Today we are speaking with Krista, the head photographer at Classic Kids Photography in Santa Monica and Pasadena, California. Krista is a sweet, savvy and very talented photographer who looks like she was born in Los Angeles rather than her native Minnesota. Club MomMe is so thrilled to be hosting events at Classic Kids Photography and featuring their mini-shoots at many of our events like our upcoming MomMe and Me Tea.
Krista, what inspired you to become a photographer?
I have always had a passion for art and the creative process; photography was something that came naturally to me and I really enjoyed growing up. I received my first camera in elementary school (a Polaroid which I was absolutely obsessed with) and became hooked. I first started taking pictures of flowers in our front yard and after mastering the art of working with still subjects, moved on to snapping photos of my small cousins.
Did you study photography in college?
I actually studied Communications with a minor in Photography, hoping to one day become a photojournalist. Little did I know that my true calling was to be a children’s photographer! Shortly after college I moved to Minneapolis and worked as a data analyst by day and waitress by night to make ends meet. As one would expect, I soon became restless and yearned for a more creative way to make a living. That’s when I came across a job ad looking for a “Monkey Wrangler” for Classic Kids in San Francisco. I replied immediately with the subject line, “PERFECT!” and the rest is really history!
It seems like you were destined to be a Classic Kids Photographer/Monkey Wrangler! How long now have you been working at Classic Kids Photography?
Almost five years! My first year with the company was spent assisting and training in our San Francisco studio, after which I relocated to Los Angeles to run Classic Kids Santa Monica. Since that time, I have had the privilege of getting to capture cherished memories for so many families and have also had the chance to see my small subjects grow and change before my eyes. We also recently opened a second LA area studio in Pasadena, which I shoot in a couple of days a week.
What age groups do you like to photograph? Making subjects smile…Newborn…etc
To tell you the truth, I really enjoy working with all age groups! My job is really a combination of photography and psychology, as I’ve really had to discover how to bring the best personality out in age groups from baby all the way to grandparent. There is a certain challenge to each photo shoot that I look forward to. With babies (2 months to a year), you really have to engage with them a bit to figure out what excites them. Some babies are more sensitive than others and prefer just to be spoken to quietly. Other babies get a kick out of loud Peek-A-Boo’s and singing. It’s really a matter of paying attention from the second a client walks in the door to know what techniques will get the best results in the photos.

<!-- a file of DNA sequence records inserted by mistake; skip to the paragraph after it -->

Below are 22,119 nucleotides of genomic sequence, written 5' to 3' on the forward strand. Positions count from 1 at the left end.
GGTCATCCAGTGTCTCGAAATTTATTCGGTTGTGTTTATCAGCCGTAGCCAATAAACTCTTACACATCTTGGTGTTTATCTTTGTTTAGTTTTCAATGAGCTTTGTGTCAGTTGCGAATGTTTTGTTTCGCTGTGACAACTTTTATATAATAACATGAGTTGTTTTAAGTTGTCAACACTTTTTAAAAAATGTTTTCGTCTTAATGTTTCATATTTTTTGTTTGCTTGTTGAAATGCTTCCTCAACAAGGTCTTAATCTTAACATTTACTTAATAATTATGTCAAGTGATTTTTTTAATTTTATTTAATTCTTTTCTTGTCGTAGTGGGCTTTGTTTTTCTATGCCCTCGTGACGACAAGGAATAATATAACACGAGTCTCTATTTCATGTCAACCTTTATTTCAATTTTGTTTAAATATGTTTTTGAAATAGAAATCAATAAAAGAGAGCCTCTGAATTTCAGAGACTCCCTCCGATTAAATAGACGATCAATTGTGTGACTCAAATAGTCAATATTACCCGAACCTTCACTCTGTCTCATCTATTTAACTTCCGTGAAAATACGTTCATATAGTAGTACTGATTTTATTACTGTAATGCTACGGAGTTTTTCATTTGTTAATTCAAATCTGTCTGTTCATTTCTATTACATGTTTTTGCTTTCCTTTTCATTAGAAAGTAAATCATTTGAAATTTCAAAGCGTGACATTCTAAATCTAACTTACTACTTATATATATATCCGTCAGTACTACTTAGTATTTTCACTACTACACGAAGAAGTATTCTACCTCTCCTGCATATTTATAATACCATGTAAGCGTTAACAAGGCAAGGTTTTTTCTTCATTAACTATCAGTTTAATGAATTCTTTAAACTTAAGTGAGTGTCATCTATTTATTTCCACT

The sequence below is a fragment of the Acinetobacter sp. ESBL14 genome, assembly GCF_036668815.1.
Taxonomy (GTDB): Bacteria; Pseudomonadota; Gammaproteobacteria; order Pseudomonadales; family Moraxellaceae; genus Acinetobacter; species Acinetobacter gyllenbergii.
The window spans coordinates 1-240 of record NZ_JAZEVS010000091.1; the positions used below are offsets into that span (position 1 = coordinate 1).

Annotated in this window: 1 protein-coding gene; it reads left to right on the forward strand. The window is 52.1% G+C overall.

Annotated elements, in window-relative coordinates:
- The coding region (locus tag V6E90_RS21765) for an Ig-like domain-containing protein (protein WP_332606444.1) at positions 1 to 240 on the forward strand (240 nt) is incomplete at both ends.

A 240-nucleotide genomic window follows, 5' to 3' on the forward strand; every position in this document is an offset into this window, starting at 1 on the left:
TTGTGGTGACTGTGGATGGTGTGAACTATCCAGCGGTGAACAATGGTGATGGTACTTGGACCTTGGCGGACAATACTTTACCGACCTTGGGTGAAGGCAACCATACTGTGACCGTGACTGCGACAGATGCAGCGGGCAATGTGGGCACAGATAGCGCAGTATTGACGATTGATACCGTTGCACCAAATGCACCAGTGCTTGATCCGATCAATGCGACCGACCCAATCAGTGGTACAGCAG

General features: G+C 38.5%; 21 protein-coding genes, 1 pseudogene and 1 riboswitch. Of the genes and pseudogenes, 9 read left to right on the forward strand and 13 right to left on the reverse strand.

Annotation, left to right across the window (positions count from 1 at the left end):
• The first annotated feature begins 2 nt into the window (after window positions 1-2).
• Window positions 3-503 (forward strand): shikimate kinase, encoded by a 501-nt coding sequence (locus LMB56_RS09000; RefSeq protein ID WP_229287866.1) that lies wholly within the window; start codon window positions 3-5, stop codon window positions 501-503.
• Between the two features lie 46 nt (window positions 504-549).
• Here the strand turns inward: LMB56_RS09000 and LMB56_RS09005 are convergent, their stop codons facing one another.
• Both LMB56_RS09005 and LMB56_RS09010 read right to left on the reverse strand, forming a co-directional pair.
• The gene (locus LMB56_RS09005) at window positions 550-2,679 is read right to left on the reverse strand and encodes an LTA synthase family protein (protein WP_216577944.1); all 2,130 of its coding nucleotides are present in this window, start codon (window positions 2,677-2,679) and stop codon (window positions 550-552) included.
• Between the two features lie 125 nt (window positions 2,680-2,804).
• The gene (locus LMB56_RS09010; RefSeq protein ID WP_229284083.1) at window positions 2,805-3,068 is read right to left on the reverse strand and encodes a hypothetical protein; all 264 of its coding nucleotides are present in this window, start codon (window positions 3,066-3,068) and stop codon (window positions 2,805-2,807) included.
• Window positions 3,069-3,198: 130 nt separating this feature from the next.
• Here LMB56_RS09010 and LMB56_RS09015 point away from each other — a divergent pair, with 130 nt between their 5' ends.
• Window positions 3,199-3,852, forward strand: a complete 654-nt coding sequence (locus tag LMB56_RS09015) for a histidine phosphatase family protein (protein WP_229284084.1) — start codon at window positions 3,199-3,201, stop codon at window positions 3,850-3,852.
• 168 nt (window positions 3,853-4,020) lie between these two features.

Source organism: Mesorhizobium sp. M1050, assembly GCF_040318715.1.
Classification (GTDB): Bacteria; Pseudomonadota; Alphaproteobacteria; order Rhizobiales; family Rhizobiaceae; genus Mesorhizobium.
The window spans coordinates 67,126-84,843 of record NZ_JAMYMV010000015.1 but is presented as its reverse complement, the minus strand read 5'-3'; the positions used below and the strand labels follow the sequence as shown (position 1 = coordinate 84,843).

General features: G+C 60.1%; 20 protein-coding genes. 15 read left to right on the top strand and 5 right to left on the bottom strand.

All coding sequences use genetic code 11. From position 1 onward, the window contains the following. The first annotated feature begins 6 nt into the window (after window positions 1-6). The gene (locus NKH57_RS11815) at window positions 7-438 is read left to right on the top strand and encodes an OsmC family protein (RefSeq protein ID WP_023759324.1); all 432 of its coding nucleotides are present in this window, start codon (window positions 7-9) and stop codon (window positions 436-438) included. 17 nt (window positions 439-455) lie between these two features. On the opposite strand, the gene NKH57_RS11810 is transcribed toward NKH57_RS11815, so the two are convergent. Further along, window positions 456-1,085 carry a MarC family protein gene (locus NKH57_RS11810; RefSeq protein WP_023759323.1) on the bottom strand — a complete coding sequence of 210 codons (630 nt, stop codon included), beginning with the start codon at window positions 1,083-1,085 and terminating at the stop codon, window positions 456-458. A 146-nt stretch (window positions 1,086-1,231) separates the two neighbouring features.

Tell us about photographing newborns.
We love to have newborns in the studio at around 5-12 days of age. At this stage, babies will sleep almost the entire shoot and we can really mold them into some amazing positions to showcase how small they are. We always keep the studio very warm and toasty and have plenty of fuzzy blankets on hand so baby is comfy-cozy. We also allow for up to 4 hours for a newborn shoot so that we have plenty of time if baby should need a feeding break or extra time to fall asleep.
How does that differ from photographing toddlers?
With toddlers, having an assistant on hand is always key. Sometimes my assistant will have to pick up the child, wipe drool off their face, set them on the backdrop paper and immediately run behind me to do a “monkey show.” It takes a lot of energy and persistence, but is always worth the hard work when the proofs come in and you get series of amazing shots where the child is truly laughing and engaging with us.
And what about shooting children?
For ages between four and ten years old, I really love to just ask questions to invoke a conversation, as kids tend to be very expressive when talking about things they like. Asking them what they want to be when they grow up is a great starter. I always tend to throw in a couple of silly suggestions for them to get a laugh while they are contemplating their answer. For some reason the answer “Crocodile dentist” as an option always gets a good chuckle. Or sometimes I tell kids that when I was little I wanted to be a giraffe when I grew up. That answer still makes me laugh, too!
Is it different shooting parents with their kids?
Sometimes our hardest subjects can be the parents, as they don’t always come into the studio feeling confident about being in pictures. The key to this is to have fun with both the kids and the parents. I’m really unafraid of making a fool out of myself to get a natural, happy expression. We never tell our clients to “sit and smile.” We want them to be having fun along with us so that we can get the most natural shots possible.
Lastly, tell us about your favorite moments in a photoshoot.
I have a wonderful client who comes in every year with her young daughter for updated shots and holiday cards. This last year her daughter (who was 7 at the time) requested that Mom leave during the shoot so that we could have our “playdate” together alone. After Mom promptly agreed and went next door to grab a coffee, my sweet little subject said, “I have a secret to tell you.” She made me kneel down and whispered in my ear, “You are my best friend.” My heart absolutely melted and we had so much fun for the rest of the “playdate” as we giggled over girl talk, had a dancing contest and chatted about princesses. Needless to say, the photographs really showed how much fun we had together!